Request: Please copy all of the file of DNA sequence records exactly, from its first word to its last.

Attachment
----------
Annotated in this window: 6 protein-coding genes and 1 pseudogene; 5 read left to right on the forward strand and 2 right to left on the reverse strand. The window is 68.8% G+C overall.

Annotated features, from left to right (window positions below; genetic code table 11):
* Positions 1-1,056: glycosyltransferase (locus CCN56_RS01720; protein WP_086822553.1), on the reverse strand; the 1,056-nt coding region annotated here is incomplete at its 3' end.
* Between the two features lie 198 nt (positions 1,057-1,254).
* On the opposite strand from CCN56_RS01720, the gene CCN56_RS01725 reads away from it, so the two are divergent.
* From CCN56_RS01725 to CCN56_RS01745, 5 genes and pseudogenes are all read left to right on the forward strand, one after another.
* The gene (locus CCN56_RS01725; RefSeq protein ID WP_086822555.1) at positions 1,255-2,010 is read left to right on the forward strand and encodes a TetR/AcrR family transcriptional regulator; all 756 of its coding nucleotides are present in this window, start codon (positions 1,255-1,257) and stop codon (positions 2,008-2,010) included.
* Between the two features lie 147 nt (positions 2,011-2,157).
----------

Annotated in this window: 6 protein-coding genes and 1 pseudogene; 5 read left to right on the forward strand and 2 right to left on the reverse strand. The window is 68.8% G+C overall.

Annotated features, from left to right (window positions below; genetic code table 11):
* Positions 1-1,056: glycosyltransferase (locus CCN56_RS01720; protein WP_086822553.1), on the reverse strand; the 1,056-nt coding region annotated here is incomplete at its 3' end.
* Between the two features lie 198 nt (positions 1,057-1,254).
* On the opposite strand from CCN56_RS01720, the gene CCN56_RS01725 reads away from it, so the two are divergent.
* From CCN56_RS01725 to CCN56_RS01745, 5 genes and pseudogenes are all read left to right on the forward strand, one after another.
* The gene (locus CCN56_RS01725; RefSeq protein ID WP_086822555.1) at positions 1,255-2,010 is read left to right on the forward strand and encodes a TetR/AcrR family transcriptional regulator; all 756 of its coding nucleotides are present in this window, start codon (positions 1,255-1,257) and stop codon (positions 2,008-2,010) included.
* Between the two features lie 147 nt (positions 2,011-2,157).